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What Kind Of Shareholders Hold The Majority In Smith & Wesson Brands, Inc.'s (NASDAQ:SWBI) Shares?

·4-min read

The big shareholder groups in Smith & Wesson Brands, Inc. (NASDAQ:SWBI) have power over the company. Institutions will often hold stock in bigger companies, and we expect to see insiders owning a noticeable percentage of the smaller ones. Companies that used to be publicly owned tend to have lower insider ownership.

Smith & Wesson Brands is a smaller company with a market capitalization of US$715m, so it may still be flying under the radar of many institutional investors. Taking a look at our data on the ownership groups (below), it seems that institutions are noticeable on the share registry. We can zoom in on the different ownership groups, to learn more about Smith & Wesson Brands.

Check out our latest analysis for Smith & Wesson Brands

ownership-breakdown
ownership-breakdown

What Does The Institutional Ownership Tell Us About Smith & Wesson Brands?

Many institutions measure their performance against an index that approximates the local market. So they usually pay more attention to companies that are included in major indices.

We can see that Smith & Wesson Brands does have institutional investors; and they hold a good portion of the company's stock. This implies the analysts working for those institutions have looked at the stock and they like it. But just like anyone else, they could be wrong. If multiple institutions change their view on a stock at the same time, you could see the share price drop fast. It's therefore worth looking at Smith & Wesson Brands' earnings history below. Of course, the future is what really matters.

earnings-and-revenue-growth
earnings-and-revenue-growth

It would appear that 6.6% of Smith & Wesson Brands shares are controlled by hedge funds. That worth noting, since hedge funds are often quite active investors, who may try to influence management. Many want to see value creation (and a higher share price) in the short term or medium term. The company's largest shareholder is BlackRock, Inc., with ownership of 8.2%. In comparison, the second and third largest shareholders hold about 7.8% and 6.6% of the stock.

Our studies suggest that the top 25 shareholders collectively control less than half of the company's shares, meaning that the company's shares are widely disseminated and there is no dominant shareholder.

While it makes sense to study institutional ownership data for a company, it also makes sense to study analyst sentiments to know which way the wind is blowing. There are plenty of analysts covering the stock, so it might be worth seeing what they are forecasting, too.

Insider Ownership Of Smith & Wesson Brands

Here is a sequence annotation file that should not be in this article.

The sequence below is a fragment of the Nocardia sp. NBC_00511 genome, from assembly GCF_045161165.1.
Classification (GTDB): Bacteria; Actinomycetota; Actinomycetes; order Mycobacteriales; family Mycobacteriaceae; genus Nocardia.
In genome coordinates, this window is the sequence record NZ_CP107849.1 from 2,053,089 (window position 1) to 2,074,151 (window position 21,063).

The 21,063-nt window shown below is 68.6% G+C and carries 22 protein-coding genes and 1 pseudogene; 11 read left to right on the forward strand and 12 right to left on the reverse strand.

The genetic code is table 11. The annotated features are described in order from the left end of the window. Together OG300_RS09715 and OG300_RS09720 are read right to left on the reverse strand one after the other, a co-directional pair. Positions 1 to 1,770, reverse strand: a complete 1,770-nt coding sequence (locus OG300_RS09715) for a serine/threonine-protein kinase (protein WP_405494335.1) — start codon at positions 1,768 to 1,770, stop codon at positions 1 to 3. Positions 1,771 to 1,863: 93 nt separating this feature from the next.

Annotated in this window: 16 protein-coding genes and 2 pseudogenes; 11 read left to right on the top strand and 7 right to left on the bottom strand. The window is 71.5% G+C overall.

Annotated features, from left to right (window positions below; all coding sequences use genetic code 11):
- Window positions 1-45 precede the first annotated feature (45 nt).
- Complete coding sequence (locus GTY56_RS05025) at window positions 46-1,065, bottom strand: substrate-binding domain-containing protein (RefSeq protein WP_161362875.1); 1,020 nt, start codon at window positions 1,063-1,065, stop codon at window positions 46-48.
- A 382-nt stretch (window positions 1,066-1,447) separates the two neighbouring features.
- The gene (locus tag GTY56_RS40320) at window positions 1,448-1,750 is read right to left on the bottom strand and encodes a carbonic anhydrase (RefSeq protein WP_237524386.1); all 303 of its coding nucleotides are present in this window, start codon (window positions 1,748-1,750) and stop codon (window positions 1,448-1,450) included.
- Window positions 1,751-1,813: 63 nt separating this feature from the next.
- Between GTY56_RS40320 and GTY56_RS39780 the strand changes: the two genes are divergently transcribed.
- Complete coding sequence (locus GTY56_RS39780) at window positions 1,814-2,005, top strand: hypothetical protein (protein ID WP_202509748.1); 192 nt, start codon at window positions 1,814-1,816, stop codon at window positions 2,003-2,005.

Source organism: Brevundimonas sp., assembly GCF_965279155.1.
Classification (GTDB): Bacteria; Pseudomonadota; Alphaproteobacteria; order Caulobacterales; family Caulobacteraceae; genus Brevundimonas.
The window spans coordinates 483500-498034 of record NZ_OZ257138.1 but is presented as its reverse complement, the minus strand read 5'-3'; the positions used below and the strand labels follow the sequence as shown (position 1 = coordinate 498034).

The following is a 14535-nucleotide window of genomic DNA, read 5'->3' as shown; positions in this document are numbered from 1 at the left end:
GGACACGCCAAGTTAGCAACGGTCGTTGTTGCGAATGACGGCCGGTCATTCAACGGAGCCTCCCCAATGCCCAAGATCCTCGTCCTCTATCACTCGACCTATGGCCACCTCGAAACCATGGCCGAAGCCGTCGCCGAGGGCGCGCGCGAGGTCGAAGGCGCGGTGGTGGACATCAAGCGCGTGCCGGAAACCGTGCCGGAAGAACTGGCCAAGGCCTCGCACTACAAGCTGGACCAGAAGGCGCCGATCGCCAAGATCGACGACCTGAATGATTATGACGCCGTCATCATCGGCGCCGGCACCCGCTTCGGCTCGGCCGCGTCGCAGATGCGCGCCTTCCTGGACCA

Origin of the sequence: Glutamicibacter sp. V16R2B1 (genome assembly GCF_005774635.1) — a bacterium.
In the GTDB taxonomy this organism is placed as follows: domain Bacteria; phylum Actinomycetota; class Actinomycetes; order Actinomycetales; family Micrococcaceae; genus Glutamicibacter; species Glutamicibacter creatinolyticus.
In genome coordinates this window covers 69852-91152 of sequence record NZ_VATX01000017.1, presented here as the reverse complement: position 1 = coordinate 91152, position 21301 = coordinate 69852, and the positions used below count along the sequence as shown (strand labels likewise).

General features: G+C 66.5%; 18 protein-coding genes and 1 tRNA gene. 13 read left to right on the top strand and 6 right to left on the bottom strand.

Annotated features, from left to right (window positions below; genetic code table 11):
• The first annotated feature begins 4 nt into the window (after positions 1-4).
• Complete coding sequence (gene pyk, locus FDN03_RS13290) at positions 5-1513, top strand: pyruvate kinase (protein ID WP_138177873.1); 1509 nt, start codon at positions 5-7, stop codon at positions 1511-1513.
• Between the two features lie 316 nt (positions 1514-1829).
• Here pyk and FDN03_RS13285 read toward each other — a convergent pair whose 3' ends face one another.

The definition of company insiders can be subjective and does vary between jurisdictions. Our data reflects individual insiders, capturing board members at the very least. Management ultimately answers to the board. However, it is not uncommon for managers to be executive board members, especially if they are a founder or the CEO.

I generally consider insider ownership to be a good thing. However, on some occasions it makes it more difficult for other shareholders to hold the board accountable for decisions.

Our most recent data indicates that insiders own some shares in Smith & Wesson Brands, Inc.. In their own names, insiders own US$11m worth of stock in the US$715m company. It is good to see some investment by insiders, but it might be worth checking if those insiders have been buying.

General Public Ownership

The general public, who are usually individual investors, hold a 43% stake in Smith & Wesson Brands. While this group can't necessarily call the shots, it can certainly have a real influence on how the company is run.

Next Steps:

While it is well worth considering the different groups that own a company, there are other factors that are even more important. Like risks, for instance. Every company has them, and we've spotted 2 warning signs for Smith & Wesson Brands (of which 1 is significant!) you should know about.

Ultimately the future is most important. You can access this free report on analyst forecasts for the company.

NB: Figures in this article are calculated using data from the last twelve months, which refer to the 12-month period ending on the last date of the month the financial statement is dated. This may not be consistent with full year annual report figures.

Have feedback on this article? Concerned about the content? Get in touch with us directly. Alternatively, email editorial-team (at) simplywallst.com.

This article by Simply Wall St is general in nature. We provide commentary based on historical data and analyst forecasts only using an unbiased methodology and our articles are not intended to be financial advice. It does not constitute a recommendation to buy or sell any stock, and does not take account of your objectives, or your financial situation. We aim to bring you long-term focused analysis driven by fundamental data. Note that our analysis may not factor in the latest price-sensitive company announcements or qualitative material. Simply Wall St has no position in any stocks mentioned.

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